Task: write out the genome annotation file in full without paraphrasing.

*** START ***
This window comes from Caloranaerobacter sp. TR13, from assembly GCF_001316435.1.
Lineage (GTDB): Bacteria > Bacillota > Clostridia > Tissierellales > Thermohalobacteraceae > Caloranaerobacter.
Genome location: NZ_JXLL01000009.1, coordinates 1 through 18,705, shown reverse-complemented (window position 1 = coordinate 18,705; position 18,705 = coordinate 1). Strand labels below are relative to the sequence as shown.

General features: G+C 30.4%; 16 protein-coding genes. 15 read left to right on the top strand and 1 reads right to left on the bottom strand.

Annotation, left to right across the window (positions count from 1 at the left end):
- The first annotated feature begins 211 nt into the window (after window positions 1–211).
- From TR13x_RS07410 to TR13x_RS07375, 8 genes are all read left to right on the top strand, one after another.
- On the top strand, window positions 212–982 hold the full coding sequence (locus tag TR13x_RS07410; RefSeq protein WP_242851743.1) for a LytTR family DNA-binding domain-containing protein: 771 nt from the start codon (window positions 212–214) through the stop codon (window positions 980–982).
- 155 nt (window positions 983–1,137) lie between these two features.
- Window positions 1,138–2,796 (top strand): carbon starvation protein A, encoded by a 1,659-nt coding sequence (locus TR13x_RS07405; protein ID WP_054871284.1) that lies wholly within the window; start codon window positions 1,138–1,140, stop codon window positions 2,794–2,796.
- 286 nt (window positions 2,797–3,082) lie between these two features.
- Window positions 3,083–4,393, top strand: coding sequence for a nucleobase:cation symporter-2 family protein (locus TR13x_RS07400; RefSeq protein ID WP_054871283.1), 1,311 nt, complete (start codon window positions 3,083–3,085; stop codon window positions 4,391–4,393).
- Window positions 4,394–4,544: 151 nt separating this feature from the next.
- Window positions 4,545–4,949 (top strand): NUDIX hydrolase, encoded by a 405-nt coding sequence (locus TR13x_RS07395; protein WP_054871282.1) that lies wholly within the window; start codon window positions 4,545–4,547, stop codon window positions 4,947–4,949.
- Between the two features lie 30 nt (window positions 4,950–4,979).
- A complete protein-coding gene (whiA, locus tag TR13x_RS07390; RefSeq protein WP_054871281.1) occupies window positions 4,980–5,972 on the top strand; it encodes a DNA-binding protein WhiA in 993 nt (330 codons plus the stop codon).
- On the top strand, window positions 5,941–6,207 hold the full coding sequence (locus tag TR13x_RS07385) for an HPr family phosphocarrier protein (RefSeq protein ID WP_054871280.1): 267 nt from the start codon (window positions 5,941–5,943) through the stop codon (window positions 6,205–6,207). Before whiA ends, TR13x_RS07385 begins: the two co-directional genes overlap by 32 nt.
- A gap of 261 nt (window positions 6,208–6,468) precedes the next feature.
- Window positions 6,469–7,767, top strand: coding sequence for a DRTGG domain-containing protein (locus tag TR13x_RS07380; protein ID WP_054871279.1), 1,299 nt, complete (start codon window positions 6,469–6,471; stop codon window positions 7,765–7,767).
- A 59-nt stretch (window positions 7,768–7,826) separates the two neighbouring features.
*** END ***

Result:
This window comes from Caloranaerobacter sp. TR13, from assembly GCF_001316435.1.
Lineage (GTDB): Bacteria > Bacillota > Clostridia > Tissierellales > Thermohalobacteraceae > Caloranaerobacter.
Genome location: NZ_JXLL01000009.1, coordinates 1 through 18,705, shown reverse-complemented (window position 1 = coordinate 18,705; position 18,705 = coordinate 1). Strand labels below are relative to the sequence as shown.

General features: G+C 30.4%; 16 protein-coding genes. 15 read left to right on the top strand and 1 reads right to left on the bottom strand.

Annotation, left to right across the window (positions count from 1 at the left end):
- The first annotated feature begins 211 nt into the window (after window positions 1–211).
- From TR13x_RS07410 to TR13x_RS07375, 8 genes are all read left to right on the top strand, one after another.
- On the top strand, window positions 212–982 hold the full coding sequence (locus tag TR13x_RS07410; RefSeq protein WP_242851743.1) for a LytTR family DNA-binding domain-containing protein: 771 nt from the start codon (window positions 212–214) through the stop codon (window positions 980–982).
- 155 nt (window positions 983–1,137) lie between these two features.
- Window positions 1,138–2,796 (top strand): carbon starvation protein A, encoded by a 1,659-nt coding sequence (locus TR13x_RS07405; protein ID WP_054871284.1) that lies wholly within the window; start codon window positions 1,138–1,140, stop codon window positions 2,794–2,796.
- 286 nt (window positions 2,797–3,082) lie between these two features.
- Window positions 3,083–4,393, top strand: coding sequence for a nucleobase:cation symporter-2 family protein (locus TR13x_RS07400; RefSeq protein ID WP_054871283.1), 1,311 nt, complete (start codon window positions 3,083–3,085; stop codon window positions 4,391–4,393).
- Window positions 4,394–4,544: 151 nt separating this feature from the next.
- Window positions 4,545–4,949 (top strand): NUDIX hydrolase, encoded by a 405-nt coding sequence (locus TR13x_RS07395; protein WP_054871282.1) that lies wholly within the window; start codon window positions 4,545–4,547, stop codon window positions 4,947–4,949.
- Between the two features lie 30 nt (window positions 4,950–4,979).
- A complete protein-coding gene (whiA, locus tag TR13x_RS07390; RefSeq protein WP_054871281.1) occupies window positions 4,980–5,972 on the top strand; it encodes a DNA-binding protein WhiA in 993 nt (330 codons plus the stop codon).
- On the top strand, window positions 5,941–6,207 hold the full coding sequence (locus tag TR13x_RS07385) for an HPr family phosphocarrier protein (RefSeq protein ID WP_054871280.1): 267 nt from the start codon (window positions 5,941–5,943) through the stop codon (window positions 6,205–6,207). Before whiA ends, TR13x_RS07385 begins: the two co-directional genes overlap by 32 nt.
- A gap of 261 nt (window positions 6,208–6,468) precedes the next feature.
- Window positions 6,469–7,767, top strand: coding sequence for a DRTGG domain-containing protein (locus tag TR13x_RS07380; protein ID WP_054871279.1), 1,299 nt, complete (start codon window positions 6,469–6,471; stop codon window positions 7,765–7,767).
- A 59-nt stretch (window positions 7,768–7,826) separates the two neighbouring features.